We will create a simple movie tickets ordering page. The workflow is as follows:

  1. we will first check whether there are tickets available; if yes then
  2. we’ll ask the user for confirmation on purchase;
  3. if the user confirms, we make the purchase.

We will access a very simple dummy REST service for the query and for purchase; the app will also provide server-side implementations for these dummy services, for simplicity reasons. Since those REST calls can take a while, we will display a progress dialog for the duration of those requests.

Let’s pause briefly and visualize the code using the old, callback approach. We can block safely in the UI thread during the duration of those REST calls, but then we can’t display the progress dialog: it’s the same situation as with the blocking confirmation dialog above. Hence we need to run that REST request in the background, end the UI request code, and resume when the REST request is done. Lots of REST clients allow async callbacks - for example Retrofit2 (which is usuually my framework of choice). Unfortunately Retrofit2’s dark secret is that it blocks a thread until the data is retrieved. With NIO2 we can do better, hence we’ll use Async Http Client. In pseudo-code, the algorithm would look like this:

get("http://localhost:8080/rest/tickets/available").andThen({ r ->
  showConfirmDialog({ response ->
    if (response) {
      post("http://localhost:8080/rest/tickets/purchase").andThen({ r ->
        notifyUser("The tickets has been purchased");
    } else {
      notifyUser("Purchase canceled");

Behold, the Pyramid of Doom. And that’s just the happy flow - now we need to add error handling on every call, and also make the whole thing cancelable - if the user cancels and navigates to another View, we need to clean up those dialogs. Brrr.

Luckily we have Coroutines, and hence we can rewrite the purchaseTickets() like this:

private fun purchaseTicket(): Job = launch(vaadin()) {
    // query the server for the number of available tickets. Wrap the long-running REST call in a nice progress dialog.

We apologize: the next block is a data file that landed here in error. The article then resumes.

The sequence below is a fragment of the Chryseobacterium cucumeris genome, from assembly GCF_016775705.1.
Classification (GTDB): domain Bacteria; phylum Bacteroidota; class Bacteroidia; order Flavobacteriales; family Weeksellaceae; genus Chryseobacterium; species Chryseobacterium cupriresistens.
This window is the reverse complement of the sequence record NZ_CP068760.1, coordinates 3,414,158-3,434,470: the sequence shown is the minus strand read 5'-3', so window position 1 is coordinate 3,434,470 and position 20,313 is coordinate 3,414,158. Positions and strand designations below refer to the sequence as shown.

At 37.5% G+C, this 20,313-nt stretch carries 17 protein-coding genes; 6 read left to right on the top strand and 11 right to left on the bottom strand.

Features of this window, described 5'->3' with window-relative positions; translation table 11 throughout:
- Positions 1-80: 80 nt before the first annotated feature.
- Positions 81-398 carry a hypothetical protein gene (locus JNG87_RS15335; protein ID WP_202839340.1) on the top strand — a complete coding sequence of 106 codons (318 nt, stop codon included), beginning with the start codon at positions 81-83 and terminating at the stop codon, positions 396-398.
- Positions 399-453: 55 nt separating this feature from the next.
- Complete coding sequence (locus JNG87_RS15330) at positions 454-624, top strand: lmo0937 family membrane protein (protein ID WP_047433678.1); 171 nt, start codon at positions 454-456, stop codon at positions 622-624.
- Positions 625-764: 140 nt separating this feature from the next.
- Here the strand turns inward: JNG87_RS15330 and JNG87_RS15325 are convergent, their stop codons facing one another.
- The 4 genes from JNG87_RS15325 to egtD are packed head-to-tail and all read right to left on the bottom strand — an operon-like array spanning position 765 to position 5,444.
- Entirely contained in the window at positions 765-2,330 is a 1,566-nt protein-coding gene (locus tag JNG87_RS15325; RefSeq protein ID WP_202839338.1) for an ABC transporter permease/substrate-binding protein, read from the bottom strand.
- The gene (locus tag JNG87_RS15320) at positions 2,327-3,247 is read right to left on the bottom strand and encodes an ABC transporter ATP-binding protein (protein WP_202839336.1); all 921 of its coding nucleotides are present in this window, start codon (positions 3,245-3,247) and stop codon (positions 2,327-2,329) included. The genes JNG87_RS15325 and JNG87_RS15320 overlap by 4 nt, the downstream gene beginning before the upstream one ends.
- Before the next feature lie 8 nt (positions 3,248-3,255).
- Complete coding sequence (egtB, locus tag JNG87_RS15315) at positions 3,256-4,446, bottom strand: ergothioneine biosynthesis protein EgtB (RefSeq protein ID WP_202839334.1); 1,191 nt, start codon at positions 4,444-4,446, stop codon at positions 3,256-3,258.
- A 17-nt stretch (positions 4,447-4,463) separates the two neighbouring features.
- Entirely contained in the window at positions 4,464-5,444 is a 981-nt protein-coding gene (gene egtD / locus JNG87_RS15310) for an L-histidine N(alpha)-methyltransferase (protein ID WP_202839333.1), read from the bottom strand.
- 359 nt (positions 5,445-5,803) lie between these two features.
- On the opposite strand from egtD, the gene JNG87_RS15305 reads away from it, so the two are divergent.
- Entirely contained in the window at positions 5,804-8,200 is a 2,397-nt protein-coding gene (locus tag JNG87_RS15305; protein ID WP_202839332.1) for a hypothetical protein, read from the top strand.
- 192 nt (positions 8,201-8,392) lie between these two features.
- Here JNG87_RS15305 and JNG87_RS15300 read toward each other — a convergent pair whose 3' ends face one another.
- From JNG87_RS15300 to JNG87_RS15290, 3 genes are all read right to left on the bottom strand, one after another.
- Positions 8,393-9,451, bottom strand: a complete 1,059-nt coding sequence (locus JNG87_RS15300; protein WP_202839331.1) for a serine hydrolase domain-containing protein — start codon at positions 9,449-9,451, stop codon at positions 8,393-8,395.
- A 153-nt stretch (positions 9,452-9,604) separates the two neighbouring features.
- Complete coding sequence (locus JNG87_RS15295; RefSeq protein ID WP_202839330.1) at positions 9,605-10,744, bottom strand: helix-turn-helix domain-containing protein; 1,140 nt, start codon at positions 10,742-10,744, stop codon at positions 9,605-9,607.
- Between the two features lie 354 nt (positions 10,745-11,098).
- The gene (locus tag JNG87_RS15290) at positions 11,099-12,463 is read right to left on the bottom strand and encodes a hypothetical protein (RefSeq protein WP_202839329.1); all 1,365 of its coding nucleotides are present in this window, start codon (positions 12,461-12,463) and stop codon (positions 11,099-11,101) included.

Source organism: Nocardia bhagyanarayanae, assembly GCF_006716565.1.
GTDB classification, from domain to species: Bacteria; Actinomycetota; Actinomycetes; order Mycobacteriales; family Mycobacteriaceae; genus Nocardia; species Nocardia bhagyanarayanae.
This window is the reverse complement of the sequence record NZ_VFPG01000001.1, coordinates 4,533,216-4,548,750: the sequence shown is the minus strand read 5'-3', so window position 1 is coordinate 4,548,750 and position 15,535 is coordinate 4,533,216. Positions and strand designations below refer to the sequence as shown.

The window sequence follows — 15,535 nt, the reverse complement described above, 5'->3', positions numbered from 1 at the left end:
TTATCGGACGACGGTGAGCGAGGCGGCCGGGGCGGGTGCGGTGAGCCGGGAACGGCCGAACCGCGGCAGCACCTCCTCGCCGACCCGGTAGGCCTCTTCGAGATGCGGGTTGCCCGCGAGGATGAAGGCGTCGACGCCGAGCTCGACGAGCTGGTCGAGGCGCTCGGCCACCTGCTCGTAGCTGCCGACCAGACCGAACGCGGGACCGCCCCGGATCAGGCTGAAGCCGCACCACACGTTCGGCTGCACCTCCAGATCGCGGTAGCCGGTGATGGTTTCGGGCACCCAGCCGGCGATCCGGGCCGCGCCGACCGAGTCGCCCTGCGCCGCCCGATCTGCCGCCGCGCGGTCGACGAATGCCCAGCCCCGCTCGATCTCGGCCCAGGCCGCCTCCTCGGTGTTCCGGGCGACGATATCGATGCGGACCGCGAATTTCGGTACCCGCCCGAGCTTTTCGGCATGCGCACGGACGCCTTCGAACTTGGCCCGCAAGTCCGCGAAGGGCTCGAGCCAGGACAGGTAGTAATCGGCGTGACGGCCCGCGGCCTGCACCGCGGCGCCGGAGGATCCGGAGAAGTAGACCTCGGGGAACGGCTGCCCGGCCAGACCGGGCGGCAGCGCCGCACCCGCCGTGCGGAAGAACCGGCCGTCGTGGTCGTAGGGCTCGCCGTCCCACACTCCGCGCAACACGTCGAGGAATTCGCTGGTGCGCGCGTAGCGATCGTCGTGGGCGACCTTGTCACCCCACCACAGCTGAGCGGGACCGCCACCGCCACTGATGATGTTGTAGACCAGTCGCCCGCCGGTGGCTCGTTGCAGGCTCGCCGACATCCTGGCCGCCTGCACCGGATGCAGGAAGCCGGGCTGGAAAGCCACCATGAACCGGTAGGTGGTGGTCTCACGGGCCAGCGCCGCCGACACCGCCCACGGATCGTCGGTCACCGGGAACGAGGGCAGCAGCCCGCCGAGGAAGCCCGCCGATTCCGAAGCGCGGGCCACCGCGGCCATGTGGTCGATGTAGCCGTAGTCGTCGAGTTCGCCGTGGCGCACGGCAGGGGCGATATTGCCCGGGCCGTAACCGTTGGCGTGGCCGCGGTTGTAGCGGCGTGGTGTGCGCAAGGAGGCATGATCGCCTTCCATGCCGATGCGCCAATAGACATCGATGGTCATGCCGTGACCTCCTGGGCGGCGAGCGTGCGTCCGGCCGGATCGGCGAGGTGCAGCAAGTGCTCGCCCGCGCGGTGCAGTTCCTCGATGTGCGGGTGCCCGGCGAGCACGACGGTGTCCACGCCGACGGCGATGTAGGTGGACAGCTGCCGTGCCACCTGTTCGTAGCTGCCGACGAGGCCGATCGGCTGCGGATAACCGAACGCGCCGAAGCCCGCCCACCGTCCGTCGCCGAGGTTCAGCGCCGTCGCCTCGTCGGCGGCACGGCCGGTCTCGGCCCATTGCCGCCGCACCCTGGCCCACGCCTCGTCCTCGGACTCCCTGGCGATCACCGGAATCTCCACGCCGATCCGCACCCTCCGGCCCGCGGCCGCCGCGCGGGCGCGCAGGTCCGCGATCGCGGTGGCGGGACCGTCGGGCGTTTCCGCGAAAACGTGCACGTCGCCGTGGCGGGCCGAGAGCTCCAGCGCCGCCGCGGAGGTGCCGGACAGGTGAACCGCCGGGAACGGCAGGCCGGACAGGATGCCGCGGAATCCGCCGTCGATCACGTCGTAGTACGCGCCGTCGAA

val availableTickets: Int = withProgressDialog("Checking Available Tickets, Please Wait") {

    if (availableTickets <= 0) {"No tickets available")
    } else {

        // there seem to be tickets available. Ask the user for confirmation.
        if (confirmDialog("There are $availableTickets available tickets. Would you like to purchase one?")) {

            // let's go ahead and purchase a ticket. Wrap the long-running REST call in a nice progress dialog.
            withProgressDialog("Purchasing") { RestClient.buyTicket() }

            // show an info box that the purchase has been completed
            confirmationInfoBox("The ticket has been purchased, thank you!")
        } else {

            // demonstrates the proper exception handling.
            throw RuntimeException("Unimplemented ;)")

Looks sequential, easy to read, easy to understand, but it has full power of error handling and cancelation handling:

  • Error handling - we simply throw an exception as we would in a sequential code, and the kotlin-produced state machine will take care that it is propagated properly through try{}catch blocks and out of the coroutine. There, our Vaadin integration layer will catch the exception and will call the standard Vaadin error handler.
  • Cancelation: the confirmDialog() function simply tells the continuation to close the dialog when the coroutine is completed (both successfully, exceptionally or canceled). The withProgressDialog() is even simpler - it will simply use try{}finally to hide the dialog; coroutine will then call the finally part even when canceled.

Coroutines allowed us to do amazing things here: we were able to use the sequential programming approach which produced readable/debuggable code, which is at the same time highly asynchronous and highly performant. I personally love that I am not forced to use Rx/Promise’s thenCompose, thenAccept and all of that functional programming crap - we can simply use the built-in language constructs as if, try{}catch again.

The whole example project is at github: Vaadin Coroutines Demo - visit the page for more instructions on how to run the project for yourself and open it in your IDE. It’s very simple.

You can try out the cancelation for yourself: normally it should be hooked on View’s detach() which is called when navigating away, but it’s easier to play around when you have a button for that (the “Cancel Purchase” button in the example app).

Further Ideas

Your application may need to access a relational database instead of making REST calls, to fetch the data. JDBC drivers only allows blocking access mode - that’s fine since it’s fine to block in JVM with Vaadin. Yet, there are fully async database drivers (for example for MySQL and PostgreSQL there are drivers on Github), so feel free to go ahead and use them with Continuations.

Unfortunately, we can’t use async approach with Vaadin’s Grid’s DataProvider. This is because the DataProvider API is not asynchronous: the nature of the API requires us to compute the data and return it in the request itself. However, that’s completely fine since it’s OK to block in JVM.

Of course you can implement even more longer running processes. Perhaps it might be possible to save the state of a suspended coroutine to, say, a database. That would allow us to develop and run long-running business processes in your app, in a really simple way, with the full power of the Kotlin programming language. The possibilities are interesting.

Written on November 15, 2017